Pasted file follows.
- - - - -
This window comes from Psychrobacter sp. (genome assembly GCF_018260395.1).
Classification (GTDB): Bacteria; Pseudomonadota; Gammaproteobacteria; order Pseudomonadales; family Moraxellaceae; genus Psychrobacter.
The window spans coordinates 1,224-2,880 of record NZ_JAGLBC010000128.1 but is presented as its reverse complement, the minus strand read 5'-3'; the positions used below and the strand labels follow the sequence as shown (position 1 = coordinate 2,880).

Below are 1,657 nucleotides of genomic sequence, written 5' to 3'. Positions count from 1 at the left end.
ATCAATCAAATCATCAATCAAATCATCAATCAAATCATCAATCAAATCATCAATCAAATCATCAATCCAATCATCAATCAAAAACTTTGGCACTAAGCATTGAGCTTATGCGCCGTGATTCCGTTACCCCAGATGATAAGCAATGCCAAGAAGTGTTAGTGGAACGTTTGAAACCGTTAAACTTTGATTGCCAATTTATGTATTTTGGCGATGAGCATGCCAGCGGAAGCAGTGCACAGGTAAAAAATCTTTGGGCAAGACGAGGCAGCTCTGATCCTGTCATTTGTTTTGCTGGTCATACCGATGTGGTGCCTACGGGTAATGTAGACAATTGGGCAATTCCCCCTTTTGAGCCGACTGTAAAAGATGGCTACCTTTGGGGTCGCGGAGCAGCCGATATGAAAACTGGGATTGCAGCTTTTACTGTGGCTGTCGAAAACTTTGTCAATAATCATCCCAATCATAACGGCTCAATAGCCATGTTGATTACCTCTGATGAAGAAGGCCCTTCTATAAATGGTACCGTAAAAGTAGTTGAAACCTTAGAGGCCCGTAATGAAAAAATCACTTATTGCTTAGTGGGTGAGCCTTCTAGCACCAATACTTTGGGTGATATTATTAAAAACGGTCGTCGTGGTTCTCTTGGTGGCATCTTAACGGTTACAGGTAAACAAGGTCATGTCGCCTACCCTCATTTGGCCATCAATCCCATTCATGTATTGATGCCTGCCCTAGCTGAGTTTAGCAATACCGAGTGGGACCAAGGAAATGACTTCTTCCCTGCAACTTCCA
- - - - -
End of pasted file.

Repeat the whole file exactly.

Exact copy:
This window comes from Psychrobacter sp. (genome assembly GCF_018260395.1).
Classification (GTDB): Bacteria; Pseudomonadota; Gammaproteobacteria; order Pseudomonadales; family Moraxellaceae; genus Psychrobacter.
The window spans coordinates 1,224-2,880 of record NZ_JAGLBC010000128.1 but is presented as its reverse complement, the minus strand read 5'-3'; the positions used below and the strand labels follow the sequence as shown (position 1 = coordinate 2,880).

Below are 1,657 nucleotides of genomic sequence, written 5' to 3'. Positions count from 1 at the left end.
ATCAATCAAATCATCAATCAAATCATCAATCAAATCATCAATCAAATCATCAATCAAATCATCAATCCAATCATCAATCAAAAACTTTGGCACTAAGCATTGAGCTTATGCGCCGTGATTCCGTTACCCCAGATGATAAGCAATGCCAAGAAGTGTTAGTGGAACGTTTGAAACCGTTAAACTTTGATTGCCAATTTATGTATTTTGGCGATGAGCATGCCAGCGGAAGCAGTGCACAGGTAAAAAATCTTTGGGCAAGACGAGGCAGCTCTGATCCTGTCATTTGTTTTGCTGGTCATACCGATGTGGTGCCTACGGGTAATGTAGACAATTGGGCAATTCCCCCTTTTGAGCCGACTGTAAAAGATGGCTACCTTTGGGGTCGCGGAGCAGCCGATATGAAAACTGGGATTGCAGCTTTTACTGTGGCTGTCGAAAACTTTGTCAATAATCATCCCAATCATAACGGCTCAATAGCCATGTTGATTACCTCTGATGAAGAAGGCCCTTCTATAAATGGTACCGTAAAAGTAGTTGAAACCTTAGAGGCCCGTAATGAAAAAATCACTTATTGCTTAGTGGGTGAGCCTTCTAGCACCAATACTTTGGGTGATATTATTAAAAACGGTCGTCGTGGTTCTCTTGGTGGCATCTTAACGGTTACAGGTAAACAAGGTCATGTCGCCTACCCTCATTTGGCCATCAATCCCATTCATGTATTGATGCCTGCCCTAGCTGAGTTTAGCAATACCGAGTGGGACCAAGGAAATGACTTCTTCCCTGCAACTTCCA